Channel 19

Todd Dills

Why unintended acceleration isn’t a heavy-duty issue

| February 16, 2013

Megan Garber, writing on the website for the The Atlantic magazine, tells the story of a terrifying trip that began with a Frenchman’s run down to a grocery from his home in Pont-de-Mez, near Amiens. Driving a Renault Laguna specially equipped for his disability, Frank Lecerf “was going 60 miles an hour when the car’s speed dial jammed,” Garber writes.

Lecerf tried to brake. Instead of slowing, though, the car sped up — with each tap on the brake leading to more acceleration. Eventually, the car reached a speed of 125 mph — and then remained stuck there. 

For an hour,” Garber continues (emphasis hers).

The Frenchman would be stuck at 125 mph on that solid hour’s tour with a multitude of high-speed police escorts along the French coastline into Belgium, where the Renault went dry on fuel and came to rest, safely, in a roadside ditch in the town of Alveringem.

Read Garber’s full story here.

While it doesn’t appear to be the case here (press reports to date offer no clarity on it), many unintended acceleration events end up to be determined the result of that oh-so-uncontrollable of factors, “human error,” i.e. the guy with his foot on the throttle instead of the brake. However, the National Highway Traffic Safety Administration found enough evidence of problems in the technology associated with Toyota’s high-profile problems to last year propose requiring automakers to include “brake-throttle override” technology to help deal with entrapped throttles. (Download the full text of their Notice of Proposed Rulemaking here.) Essentially, the technology is as its name suggests — it would ensure brake application overrides  the throttle in all cases.

In the Notice of Proposed Rulemaking for the technology, NHTSA had this to say about incidents of unintended acceleration in heavy-duty trucks:

NHTSA’s complaint and crash data reports do not indicate a trapped pedal problem in heavy vehicles.

Trucks and buses often operate at full throttle during normal driving, and the acceleration rate of trucks and buses is significantly lower than for light vehicles. Additionally, most trucks have manual transmissions for which the clutch functions as an available countermeasure in the case of a stuck throttle in a truck.

Since there is no apparent safety need for brake-throttle override systems to apply to heavy vehicles, we are proposing that the brake-throttle override requirement would apply only to passenger cars, multipurpose passenger vehicles, trucks, and buses with GVWRs of 10,000 pounds or less. However, we seek comment on this issue, specifically any data related to pedal entrapment or similar issues where BTO might be an effective safeguard.

Have you ever experienced such a problem in your truck? If so, how did you deal with it?

Given the seeming dearth of unintended-acceleration issues among heavy vehicles, we could heap likely well-deserved accolades here on the brake/throttle-safety focus of truck and component manufacturers, but ultimately there’s probably a another simple explanation of why high-profile events have not been seen.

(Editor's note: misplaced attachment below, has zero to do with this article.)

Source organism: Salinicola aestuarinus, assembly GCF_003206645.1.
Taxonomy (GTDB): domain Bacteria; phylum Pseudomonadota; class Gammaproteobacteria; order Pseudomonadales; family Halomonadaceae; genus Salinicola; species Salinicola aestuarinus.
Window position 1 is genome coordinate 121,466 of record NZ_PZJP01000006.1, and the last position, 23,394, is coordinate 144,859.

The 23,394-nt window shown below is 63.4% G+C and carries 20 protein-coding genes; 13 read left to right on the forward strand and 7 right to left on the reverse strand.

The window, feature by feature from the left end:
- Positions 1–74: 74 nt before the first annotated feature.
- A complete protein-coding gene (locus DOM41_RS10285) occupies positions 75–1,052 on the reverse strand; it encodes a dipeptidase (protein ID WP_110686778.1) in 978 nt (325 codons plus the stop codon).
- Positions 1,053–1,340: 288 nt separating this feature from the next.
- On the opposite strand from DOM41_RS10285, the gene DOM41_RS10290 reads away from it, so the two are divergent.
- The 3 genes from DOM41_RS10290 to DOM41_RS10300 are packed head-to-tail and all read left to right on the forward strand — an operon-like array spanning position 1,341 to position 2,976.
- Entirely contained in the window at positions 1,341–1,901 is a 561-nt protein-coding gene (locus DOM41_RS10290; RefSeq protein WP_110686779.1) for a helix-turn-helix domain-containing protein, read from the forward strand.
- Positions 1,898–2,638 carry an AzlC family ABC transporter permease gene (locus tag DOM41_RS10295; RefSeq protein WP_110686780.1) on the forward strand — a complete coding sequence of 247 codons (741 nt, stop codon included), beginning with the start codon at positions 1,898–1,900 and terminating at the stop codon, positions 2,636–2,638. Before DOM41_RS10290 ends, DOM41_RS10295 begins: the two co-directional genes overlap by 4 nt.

Not to discount any real issues you may have had, of course — ultimately, I suspect it has to do with why we call professional drivers professional.

Thoughts on it all appreciated…

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  • http://www.facebook.com/dave.nichols.75 Dave Nichols

    anyone consider turning the key off??

  • jescott418

    Most truck drivers are more experienced in dealing with problems. Frankly much of the Toyota problems were found to be driver error. The other problem of course is the driver and the lack of common sense to just turn off the ignition. But you cannot recall stupidity.

  • David S. McQueen

    In 1995, I was driving an 18-wheeler ( COE Freightliner, not new). The engine had a mechanical throttle with a spring that was attached to the linkage. When that spring broke (we were required to carry spares), the engine would not decellerate but would run wide open. All I had to do was depress the clutch, shift into neutral and steer to the next exit where I could safely park. I think 99.9% of runaway engine stories are bogus. Anyway, shift to neutral will negate the “stuck” throttle. Never turn off the ignition as this will also kill the power assist steering.

  • jay pendergraft

    Hand throtttle linkage once jamed holding wide open acceleration. Simply pulled fuel shut off engine kill pushed in clutch, kicked out of geer and coasted to stop, fixed problem and was back down the road in les than 3 minutes. All any vehicle needs(automatic or standard) is a way to kill engine at any time while still being able to control vehicle. Turning off the engine with the key should not lock the steering.

  • jay pendergraft

    running in neutral at wide open throttle can blow some engines pronto. If so push in clutch, shut off engine and if you need power assist release clutch peddle. That will turn engine making power steering pump work.

  • David S. McQueen

    Most engines are governed to limit that happening. I didn’t claim the steering would “lock”, it would just not have power assist steering. I’ve driven a big truck without power assist; it’s doable but I don’t recommend it.